Today, Fadlan believes he would be in paradise if he had been picked.

“I still believe it … because it’s not promised by my recruiter, but God,” Fadlan said softly in a mosque near his house in central Jakarta.

Fadlan was jailed for four years in 2006 after being found guilty of harboring terrorists, including Noordin M. Top, who was Southeast Asia’s most wanted militant before police killed him in 2009. Fadlan was released on good behavior that same year and is now part of the government’s deradicalization program, designed to reform convicted extremists.

He told AP he also was involved in two 2001 bombings at churches in eastern Jakarta that injured more than 70 worshippers. He was never convicted in those attacks due to a lack of evidence.

Now 36, Fadlan says he’s not actively involved with any militant groups in Indonesia and no longer interested in becoming a groom there because the country is not seen as a battle ground for holy war. But he smiles broadly when asked if he would still be willing to serve as a suicide bomber on another front if called.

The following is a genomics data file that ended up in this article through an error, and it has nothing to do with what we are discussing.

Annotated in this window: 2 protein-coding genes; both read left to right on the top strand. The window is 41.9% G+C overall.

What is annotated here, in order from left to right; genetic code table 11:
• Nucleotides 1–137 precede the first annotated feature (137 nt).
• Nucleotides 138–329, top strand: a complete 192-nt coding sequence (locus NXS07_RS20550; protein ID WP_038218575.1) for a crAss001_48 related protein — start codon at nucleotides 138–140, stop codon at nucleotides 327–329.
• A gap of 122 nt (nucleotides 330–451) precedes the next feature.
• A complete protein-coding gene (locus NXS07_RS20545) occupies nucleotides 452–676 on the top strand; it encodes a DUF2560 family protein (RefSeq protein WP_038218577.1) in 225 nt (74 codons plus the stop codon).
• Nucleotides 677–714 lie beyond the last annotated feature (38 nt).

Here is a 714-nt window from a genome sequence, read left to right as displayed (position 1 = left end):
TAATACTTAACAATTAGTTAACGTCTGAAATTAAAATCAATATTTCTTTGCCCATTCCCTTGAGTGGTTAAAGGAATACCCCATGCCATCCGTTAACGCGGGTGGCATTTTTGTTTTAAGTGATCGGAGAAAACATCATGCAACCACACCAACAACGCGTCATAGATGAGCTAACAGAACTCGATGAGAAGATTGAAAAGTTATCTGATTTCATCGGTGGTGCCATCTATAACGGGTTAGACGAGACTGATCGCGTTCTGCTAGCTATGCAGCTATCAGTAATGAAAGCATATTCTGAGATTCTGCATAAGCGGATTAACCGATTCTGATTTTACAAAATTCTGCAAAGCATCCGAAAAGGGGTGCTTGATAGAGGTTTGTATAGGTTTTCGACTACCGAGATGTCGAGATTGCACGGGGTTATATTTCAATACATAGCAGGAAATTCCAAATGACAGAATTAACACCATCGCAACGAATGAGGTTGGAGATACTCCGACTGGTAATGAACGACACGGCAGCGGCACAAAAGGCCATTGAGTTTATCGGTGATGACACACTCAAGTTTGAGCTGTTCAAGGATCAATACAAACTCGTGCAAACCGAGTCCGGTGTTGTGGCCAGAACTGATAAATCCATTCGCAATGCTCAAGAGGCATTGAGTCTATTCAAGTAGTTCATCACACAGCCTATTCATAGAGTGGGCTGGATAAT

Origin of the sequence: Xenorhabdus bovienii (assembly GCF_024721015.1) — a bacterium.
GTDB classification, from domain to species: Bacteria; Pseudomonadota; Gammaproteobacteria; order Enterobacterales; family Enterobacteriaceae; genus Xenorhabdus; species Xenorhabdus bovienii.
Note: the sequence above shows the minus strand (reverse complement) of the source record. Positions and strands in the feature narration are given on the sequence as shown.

“Nobody refuses a reward in heaven, right?” he says. “But I live like I’m in a large aquarium now … authorities are watching me everywhere I go, and I could not go abroad.”

A turning point for Indonesian terrorist groups came in 2010, when police raided a paramilitary jihadi camp hidden in the mountains of Aceh province. An anti-terrorism crackdown followed that left more than 100 suspected militants either dead or arrested.

Another alleged Bali bombings mastermind, Dulmatin, was shot to death in a raid. Radical Muslim cleric Abu Bakar Bashir was arrested; last year he was sentenced to 15 years in jail.

That led Indonesian extremist religious leaders to order militants to change their mission. Instead of going after Westerners and American symbols they were directed to target Indonesian ‘infidels’ such as police, anti-terrorism squads, lawmakers and others deemed as obstacles to transforming the secular country into an Islamic state governed by Sharia law.